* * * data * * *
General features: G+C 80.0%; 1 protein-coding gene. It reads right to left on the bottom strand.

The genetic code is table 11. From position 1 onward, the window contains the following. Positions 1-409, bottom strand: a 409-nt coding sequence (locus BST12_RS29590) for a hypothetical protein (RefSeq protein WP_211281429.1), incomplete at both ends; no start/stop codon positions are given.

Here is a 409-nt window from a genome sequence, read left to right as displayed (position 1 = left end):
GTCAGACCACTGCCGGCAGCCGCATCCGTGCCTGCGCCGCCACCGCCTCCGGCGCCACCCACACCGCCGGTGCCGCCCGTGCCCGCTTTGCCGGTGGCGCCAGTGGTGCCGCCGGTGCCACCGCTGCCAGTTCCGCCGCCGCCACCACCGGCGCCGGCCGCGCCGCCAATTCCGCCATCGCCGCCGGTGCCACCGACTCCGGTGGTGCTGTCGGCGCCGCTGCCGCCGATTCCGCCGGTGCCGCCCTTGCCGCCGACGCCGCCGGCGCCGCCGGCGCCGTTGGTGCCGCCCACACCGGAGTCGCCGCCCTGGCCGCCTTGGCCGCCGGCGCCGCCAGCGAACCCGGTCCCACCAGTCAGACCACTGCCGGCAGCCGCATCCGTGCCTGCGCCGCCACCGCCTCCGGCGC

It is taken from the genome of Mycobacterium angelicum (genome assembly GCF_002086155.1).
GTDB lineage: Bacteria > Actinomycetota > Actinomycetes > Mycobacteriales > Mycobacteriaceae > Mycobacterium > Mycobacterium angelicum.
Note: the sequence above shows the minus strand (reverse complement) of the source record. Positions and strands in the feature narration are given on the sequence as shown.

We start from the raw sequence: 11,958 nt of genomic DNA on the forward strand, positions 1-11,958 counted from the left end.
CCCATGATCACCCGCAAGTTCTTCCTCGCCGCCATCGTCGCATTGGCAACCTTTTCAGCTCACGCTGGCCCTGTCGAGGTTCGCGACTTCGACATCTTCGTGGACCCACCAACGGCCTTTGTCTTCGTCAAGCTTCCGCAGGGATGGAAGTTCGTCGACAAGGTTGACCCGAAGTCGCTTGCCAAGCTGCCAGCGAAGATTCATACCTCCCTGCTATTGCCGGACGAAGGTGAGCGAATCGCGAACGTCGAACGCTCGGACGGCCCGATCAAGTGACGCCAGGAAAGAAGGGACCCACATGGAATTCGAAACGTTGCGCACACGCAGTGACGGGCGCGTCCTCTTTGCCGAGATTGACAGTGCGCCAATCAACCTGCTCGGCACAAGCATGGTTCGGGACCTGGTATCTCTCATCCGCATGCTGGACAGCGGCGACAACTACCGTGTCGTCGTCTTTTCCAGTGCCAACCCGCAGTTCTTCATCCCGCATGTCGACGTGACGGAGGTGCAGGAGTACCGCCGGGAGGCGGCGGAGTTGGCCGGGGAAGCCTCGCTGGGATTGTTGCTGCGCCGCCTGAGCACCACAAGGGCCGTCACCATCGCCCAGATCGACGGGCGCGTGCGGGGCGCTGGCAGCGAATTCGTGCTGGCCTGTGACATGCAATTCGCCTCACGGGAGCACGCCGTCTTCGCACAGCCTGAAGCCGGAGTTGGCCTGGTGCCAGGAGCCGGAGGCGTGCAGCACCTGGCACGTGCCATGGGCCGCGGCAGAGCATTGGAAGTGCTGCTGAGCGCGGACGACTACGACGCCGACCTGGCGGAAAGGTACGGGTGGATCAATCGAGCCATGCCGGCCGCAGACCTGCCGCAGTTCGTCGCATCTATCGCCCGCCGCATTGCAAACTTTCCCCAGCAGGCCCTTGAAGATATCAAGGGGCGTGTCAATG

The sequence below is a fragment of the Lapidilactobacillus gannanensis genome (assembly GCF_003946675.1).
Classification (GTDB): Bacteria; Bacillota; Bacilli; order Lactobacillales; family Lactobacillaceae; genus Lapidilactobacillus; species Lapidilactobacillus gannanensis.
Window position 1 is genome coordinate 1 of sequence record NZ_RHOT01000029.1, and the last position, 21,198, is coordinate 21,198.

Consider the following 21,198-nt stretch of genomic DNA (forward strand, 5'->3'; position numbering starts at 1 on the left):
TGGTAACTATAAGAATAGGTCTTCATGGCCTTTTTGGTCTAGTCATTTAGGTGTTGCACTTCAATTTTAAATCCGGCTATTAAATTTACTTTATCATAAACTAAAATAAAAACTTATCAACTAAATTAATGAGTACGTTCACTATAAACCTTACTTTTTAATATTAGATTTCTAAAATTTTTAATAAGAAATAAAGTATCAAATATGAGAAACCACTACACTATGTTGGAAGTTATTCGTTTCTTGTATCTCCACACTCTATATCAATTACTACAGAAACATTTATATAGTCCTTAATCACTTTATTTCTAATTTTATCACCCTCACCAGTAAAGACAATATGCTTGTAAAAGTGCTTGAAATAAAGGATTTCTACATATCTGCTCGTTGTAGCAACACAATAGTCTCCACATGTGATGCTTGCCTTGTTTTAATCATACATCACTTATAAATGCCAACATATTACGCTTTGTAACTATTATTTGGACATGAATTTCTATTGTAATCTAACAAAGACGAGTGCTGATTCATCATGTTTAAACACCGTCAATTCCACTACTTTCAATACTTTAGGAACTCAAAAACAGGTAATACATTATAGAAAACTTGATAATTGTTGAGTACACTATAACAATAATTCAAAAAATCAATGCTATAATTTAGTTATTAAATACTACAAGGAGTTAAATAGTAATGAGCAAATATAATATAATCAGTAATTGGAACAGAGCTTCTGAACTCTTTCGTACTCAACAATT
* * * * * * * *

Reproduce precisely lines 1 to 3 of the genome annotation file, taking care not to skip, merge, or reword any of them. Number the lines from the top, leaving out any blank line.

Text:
General features: G+C 80.0%; 1 protein-coding gene. It reads right to left on the bottom strand.

The genetic code is table 11. From position 1 onward, the window contains the following. Positions 1-409, bottom strand: a 409-nt coding sequence (locus BST12_RS29590) for a hypothetical protein (RefSeq protein WP_211281429.1), incomplete at both ends; no start/stop codon positions are given.

Here is a 409-nt window from a genome sequence, read left to right as displayed (position 1 = left end):